After 10 years of coaching wrestling, Hoesley became a wrestling official, working in both Minnesota and Wisconsin for 28 years. Hoesley worked the Winona Invitational for 26 of those 28 years and refereed The Clash (National Wrestling Duals) for four years as well as the Wisconsin State Tournament in 2016 and 2017 before hanging up his whistle in 2018.
Rod and his wife Mary live across the river from Winona and enjoy spending time traveling, camping, and backpacking all over the United States as well as hanging out at their cool boathouse on the Mississippi. Rest assured, Hoesley is still a loyal Viking fan. Hoesley is grateful for the opportunity to build relationships with many wrestlers, coaches, officials, and wrestling fans over the years.
Troy Wondrasch — 1987
Troy Wondrasch, son of Loren and Nancy, was born and raised in Minnesota City along with his older brother Todd and younger sister Tanya. His first memory of wrestling was a YMCA wrestling camp put on by Andy Blomsness with help from Bill Schmidt and Jim Pappas. Wondrasch remembers the great times he had wrestling for the YMCA as well as the Winona Park and Recreation Department wrestling program. Loren and Nancy went to every tournament and dual meet Troy wrestled in often driving two hours for a three-minute match. They made sure Troy had every opportunity to participate in wrestling and always encouraged him to work hard and do his best.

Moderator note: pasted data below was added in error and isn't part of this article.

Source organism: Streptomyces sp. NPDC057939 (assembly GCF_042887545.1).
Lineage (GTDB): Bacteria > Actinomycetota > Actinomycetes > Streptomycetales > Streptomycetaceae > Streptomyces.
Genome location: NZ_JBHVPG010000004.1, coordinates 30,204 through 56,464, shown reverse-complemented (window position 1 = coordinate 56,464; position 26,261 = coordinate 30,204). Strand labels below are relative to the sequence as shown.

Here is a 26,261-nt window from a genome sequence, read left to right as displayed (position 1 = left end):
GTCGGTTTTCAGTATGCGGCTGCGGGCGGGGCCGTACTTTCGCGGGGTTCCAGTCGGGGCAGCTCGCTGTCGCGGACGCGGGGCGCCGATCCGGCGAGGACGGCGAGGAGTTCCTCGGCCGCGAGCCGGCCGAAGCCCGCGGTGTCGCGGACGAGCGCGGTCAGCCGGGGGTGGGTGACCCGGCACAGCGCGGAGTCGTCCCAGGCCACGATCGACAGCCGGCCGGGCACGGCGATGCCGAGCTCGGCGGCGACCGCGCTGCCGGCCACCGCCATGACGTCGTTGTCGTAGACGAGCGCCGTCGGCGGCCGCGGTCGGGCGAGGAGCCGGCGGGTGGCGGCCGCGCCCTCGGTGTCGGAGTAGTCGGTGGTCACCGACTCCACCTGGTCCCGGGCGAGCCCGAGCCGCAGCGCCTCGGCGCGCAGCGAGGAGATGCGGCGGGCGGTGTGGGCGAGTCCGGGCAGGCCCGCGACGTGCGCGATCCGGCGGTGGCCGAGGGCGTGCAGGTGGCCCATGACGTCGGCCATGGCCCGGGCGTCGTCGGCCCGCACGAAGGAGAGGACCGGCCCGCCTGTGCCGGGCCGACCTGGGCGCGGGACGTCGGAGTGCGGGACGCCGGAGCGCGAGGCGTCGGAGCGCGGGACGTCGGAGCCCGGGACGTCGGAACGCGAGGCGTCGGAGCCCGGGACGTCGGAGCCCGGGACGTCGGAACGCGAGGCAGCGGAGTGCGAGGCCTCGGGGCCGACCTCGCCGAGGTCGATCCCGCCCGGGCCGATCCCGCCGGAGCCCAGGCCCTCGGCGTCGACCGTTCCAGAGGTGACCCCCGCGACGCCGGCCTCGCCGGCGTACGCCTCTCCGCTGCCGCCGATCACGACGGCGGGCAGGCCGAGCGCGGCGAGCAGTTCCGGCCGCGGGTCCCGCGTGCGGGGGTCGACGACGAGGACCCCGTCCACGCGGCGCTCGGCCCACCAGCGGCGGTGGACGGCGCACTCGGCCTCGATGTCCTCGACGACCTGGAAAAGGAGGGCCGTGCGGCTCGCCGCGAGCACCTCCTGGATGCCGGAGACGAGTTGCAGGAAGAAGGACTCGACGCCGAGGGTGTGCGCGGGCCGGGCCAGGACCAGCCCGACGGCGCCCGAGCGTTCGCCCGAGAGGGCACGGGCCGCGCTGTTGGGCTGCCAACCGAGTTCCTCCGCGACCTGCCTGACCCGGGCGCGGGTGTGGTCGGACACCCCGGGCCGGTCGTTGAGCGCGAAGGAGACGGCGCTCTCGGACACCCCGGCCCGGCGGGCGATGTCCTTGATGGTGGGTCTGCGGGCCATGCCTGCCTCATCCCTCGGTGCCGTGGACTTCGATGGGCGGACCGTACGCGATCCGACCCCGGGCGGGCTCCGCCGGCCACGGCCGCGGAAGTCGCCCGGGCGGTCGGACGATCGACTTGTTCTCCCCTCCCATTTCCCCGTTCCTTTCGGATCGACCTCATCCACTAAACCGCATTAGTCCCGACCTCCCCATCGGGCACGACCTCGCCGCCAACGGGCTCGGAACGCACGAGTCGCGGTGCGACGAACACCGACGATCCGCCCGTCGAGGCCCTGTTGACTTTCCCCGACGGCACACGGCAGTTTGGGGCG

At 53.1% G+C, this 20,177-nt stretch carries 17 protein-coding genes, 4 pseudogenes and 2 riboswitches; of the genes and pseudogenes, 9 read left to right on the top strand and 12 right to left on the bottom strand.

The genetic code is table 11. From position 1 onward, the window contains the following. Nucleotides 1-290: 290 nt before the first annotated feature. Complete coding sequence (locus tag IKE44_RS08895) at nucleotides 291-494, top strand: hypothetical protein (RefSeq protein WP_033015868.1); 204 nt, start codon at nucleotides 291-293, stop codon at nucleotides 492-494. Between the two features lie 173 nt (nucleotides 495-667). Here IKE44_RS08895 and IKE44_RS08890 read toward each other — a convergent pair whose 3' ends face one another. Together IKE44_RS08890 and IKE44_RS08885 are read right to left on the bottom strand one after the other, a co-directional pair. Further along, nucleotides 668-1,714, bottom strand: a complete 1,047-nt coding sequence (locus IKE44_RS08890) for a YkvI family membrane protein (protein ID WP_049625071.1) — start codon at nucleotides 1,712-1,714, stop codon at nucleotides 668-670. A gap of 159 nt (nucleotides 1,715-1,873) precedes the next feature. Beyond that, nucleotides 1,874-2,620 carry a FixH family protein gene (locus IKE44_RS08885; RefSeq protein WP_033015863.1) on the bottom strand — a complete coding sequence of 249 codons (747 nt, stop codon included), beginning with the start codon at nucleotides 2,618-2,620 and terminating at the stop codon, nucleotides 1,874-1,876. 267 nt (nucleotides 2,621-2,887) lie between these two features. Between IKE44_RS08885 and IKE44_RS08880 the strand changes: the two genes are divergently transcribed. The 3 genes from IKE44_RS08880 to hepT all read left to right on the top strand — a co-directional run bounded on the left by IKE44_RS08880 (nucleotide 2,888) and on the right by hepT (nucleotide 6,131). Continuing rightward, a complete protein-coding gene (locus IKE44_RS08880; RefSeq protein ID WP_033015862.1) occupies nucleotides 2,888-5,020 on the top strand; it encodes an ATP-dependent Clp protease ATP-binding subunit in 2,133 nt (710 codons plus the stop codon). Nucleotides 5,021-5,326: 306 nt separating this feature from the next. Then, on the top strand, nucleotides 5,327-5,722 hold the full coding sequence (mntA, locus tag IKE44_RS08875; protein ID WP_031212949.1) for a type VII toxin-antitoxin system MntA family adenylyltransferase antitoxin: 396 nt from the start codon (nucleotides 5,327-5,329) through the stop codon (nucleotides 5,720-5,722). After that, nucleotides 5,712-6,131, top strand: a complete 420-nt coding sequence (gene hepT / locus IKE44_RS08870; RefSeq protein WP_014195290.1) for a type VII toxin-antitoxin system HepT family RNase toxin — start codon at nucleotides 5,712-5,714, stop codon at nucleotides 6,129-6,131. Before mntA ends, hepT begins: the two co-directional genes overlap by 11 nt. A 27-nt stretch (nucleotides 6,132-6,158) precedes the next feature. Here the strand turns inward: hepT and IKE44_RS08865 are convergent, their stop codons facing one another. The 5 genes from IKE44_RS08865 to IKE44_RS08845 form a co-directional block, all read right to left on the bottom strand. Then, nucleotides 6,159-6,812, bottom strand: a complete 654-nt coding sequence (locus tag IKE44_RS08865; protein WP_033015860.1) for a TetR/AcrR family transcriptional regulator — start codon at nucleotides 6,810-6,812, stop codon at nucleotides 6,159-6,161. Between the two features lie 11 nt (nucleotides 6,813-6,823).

When Wondrasch was in seventh grade at St. Matthew’s, he volunteered to be a wrestling manager at the senior high as St. Matthew’s did not have a wrestling program. He remembers helping out as a practice partner and getting worked over pretty much on a regular basis, but loved every minute and learned a lot.
Wondrasch cracked the varsity line-up as a freshman and took a few thrashings, but showed tremendous improvement throughout the season. As a sophomore, Wondrasch started turning the corner finishing third in the region and capping off a solid year. As a junior, Wondrasch began to dominate opponents and came in to Regions with a great record, seeded number one, and dreams of going to State. He ran into a tough Northfield kid in the semis, but came back through the wrestlebacks only to lose a heartbreaker in the true second match.